4. Lessons from IPaaS – Build a zap, a flow, or a recipe and start using it.  This is how most of the iPaaS (integration platform as a service) providers sell services  In the case of zap, it doesn’t matter if that zap runs your whole business or just picks up emails and updates a record. No one asks and no one cares. You don’t have to make any major decisions to build and deploy – you just do it.  If you start using the zap a lot, then you have to pay.  What the market needs is a bpPaas (business process Platform as a service).
  5. SaaS is killing BPM –  Most BPM companies sell software based on user or case volume subscriptions. Many of these systems are still on-premises systems. Even the “newer” cloud software did not break this model. This model may work for ERP or CRM software where the use case is predictable. However, it doesn’t work for process software. Process Software delivers value in more discreet chunks. You develop a process, deploy it, and it delivers value for that particular process and for those particular users. Sure, there is BPM in the cloud, but BPM in the cloud is based on a software model that was popularized by SalesForce circa 2000. That was more than 18 years ago! It was innovative then, but it is not innovative now.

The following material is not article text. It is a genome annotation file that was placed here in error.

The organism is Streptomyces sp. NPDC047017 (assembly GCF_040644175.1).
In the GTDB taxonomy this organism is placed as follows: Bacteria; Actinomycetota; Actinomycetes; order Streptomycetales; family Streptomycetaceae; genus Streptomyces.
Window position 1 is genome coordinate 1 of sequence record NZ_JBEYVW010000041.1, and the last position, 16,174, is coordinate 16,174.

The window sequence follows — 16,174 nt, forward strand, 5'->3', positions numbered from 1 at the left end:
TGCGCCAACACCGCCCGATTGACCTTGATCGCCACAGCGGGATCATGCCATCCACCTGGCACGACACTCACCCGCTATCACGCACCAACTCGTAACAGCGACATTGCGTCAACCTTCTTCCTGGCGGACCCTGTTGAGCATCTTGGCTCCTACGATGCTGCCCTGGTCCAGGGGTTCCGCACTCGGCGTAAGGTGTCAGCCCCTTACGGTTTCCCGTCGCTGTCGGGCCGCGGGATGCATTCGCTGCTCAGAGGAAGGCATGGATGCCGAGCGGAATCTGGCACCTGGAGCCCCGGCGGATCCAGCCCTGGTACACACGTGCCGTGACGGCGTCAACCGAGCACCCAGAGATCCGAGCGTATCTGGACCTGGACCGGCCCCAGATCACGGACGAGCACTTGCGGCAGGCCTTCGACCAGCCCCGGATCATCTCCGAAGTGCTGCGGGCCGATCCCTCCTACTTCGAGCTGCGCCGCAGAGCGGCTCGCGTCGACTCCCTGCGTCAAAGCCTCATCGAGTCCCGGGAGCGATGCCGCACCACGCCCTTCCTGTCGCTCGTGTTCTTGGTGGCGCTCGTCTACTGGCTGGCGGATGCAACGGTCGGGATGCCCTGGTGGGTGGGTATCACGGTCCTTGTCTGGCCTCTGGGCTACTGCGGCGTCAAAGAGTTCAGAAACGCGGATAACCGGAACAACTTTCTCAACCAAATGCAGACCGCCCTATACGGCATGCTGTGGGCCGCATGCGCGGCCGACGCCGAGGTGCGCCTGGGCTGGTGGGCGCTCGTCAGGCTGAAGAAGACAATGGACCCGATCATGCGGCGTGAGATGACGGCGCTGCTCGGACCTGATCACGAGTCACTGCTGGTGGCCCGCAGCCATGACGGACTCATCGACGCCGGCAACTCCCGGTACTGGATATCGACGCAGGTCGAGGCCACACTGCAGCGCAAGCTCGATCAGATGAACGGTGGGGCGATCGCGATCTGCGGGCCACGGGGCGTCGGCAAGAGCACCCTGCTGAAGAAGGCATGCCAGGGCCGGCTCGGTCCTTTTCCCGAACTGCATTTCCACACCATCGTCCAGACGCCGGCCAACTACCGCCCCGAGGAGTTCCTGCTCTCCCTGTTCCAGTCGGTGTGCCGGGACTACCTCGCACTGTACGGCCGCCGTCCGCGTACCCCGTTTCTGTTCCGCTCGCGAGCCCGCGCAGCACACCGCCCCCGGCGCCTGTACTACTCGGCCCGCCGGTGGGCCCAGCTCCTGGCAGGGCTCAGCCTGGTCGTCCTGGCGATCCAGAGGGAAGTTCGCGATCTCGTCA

What does the future look like?  Stay tuned to future blogs.  Or to get a sneak peak, sign up for ProcessMaker I/O today!